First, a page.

|Boy Three as a red devil|
“Mummy, help me.” Boy Three was sitting at the table amid a scatter of top-less pens and broken crayons.
“In a minute.”
“Ok. What do you want?”
“I want you to draw this for me.”
“Why? You could draw it, couldn’t you?”
“Well. I’m a boy and you’re a girl,”
“D’oh. Girls are better at drawing than boys, so you have to draw this for me. Now. Mummy.”
He’s four. How can this child – who seems to be perfectly good at drawing though that’s not the point – already ‘know’ something as wrong as this?
His eyes got rounder and rounder as I set about an explanation about how boys and girls are just as good as each other at everything – from drawing to Lego to brain surgery. I could tell he didn’t believe me.
I considered hurtling into the nursery and accusing them of sexist indoctrination, but then I thought better of it. I’m sure that’s not the case. I hope it’s just more evidence of his attempts to make some sense of a confusing world.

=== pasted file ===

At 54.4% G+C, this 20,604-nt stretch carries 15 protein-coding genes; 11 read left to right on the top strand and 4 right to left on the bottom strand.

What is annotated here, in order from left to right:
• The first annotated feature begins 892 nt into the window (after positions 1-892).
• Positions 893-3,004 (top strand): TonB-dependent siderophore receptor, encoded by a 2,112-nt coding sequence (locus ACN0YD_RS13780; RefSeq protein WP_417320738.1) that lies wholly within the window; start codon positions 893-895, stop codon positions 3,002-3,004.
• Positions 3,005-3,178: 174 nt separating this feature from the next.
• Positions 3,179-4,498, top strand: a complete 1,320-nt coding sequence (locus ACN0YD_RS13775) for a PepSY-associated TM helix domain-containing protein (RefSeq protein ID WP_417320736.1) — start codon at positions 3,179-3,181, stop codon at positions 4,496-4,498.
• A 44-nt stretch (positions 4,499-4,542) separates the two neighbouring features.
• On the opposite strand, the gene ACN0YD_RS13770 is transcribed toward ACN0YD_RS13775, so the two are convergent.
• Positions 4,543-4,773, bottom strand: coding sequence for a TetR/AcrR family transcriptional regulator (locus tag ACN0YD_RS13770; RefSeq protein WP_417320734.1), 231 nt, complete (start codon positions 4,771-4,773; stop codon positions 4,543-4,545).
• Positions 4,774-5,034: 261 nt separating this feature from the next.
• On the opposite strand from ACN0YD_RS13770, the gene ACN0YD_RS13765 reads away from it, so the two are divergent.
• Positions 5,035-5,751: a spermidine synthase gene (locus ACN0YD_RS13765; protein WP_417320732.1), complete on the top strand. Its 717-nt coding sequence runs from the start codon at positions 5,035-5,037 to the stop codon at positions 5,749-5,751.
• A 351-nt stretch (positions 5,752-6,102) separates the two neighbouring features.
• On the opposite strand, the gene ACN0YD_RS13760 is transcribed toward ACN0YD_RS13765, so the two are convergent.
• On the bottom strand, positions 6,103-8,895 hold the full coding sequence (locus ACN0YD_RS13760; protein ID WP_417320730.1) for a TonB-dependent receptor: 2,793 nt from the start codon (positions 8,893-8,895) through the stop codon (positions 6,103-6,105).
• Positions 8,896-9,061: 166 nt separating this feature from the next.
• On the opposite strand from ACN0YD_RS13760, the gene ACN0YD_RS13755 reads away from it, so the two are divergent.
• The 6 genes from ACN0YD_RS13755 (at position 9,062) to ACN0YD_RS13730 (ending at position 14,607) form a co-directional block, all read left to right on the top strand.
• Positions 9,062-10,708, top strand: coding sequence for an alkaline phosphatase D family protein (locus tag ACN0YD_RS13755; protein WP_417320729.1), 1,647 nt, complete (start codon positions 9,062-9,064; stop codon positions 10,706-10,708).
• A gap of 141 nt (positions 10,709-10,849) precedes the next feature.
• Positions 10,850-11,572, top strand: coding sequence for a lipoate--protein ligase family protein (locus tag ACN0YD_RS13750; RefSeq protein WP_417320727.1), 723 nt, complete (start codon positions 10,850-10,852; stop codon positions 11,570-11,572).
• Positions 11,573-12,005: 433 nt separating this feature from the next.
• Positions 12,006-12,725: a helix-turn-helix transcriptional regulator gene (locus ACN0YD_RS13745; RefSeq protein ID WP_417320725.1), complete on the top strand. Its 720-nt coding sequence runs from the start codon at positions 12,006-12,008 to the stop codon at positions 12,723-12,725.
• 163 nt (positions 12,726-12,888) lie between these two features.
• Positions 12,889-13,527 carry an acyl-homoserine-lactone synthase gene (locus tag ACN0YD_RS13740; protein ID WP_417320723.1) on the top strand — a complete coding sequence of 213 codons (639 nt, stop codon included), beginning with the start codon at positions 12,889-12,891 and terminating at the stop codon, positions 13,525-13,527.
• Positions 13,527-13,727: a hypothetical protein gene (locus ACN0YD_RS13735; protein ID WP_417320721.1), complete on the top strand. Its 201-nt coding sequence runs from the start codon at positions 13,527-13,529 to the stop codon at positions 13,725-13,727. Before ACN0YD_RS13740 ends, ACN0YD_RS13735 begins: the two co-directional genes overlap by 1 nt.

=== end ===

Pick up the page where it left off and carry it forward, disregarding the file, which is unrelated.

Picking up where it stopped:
Only this week, from his seat in the car, he announced: “I hate trees and fields and country. They give me tummy ache.”
Much unravelling later, it appears that he blames his mild travel sickness on the scenery the windy country roads pass through, not the undulations themselves.
And then there’s his current obsession with heaven and the way it looks there. When he raised the subject, after some internal consideration of just telling him that heaven is simply a construct designed to soften the final blow, I tried to explain that it’s impossible to know what heaven looks like.
“Because no one knows.”
“Because it’s impossible to come back from heaven. It’s best to think of it like the very best and most beautiful place you can think of.”
“I think heaven would have red stripes. And you’d be there too, mummy.”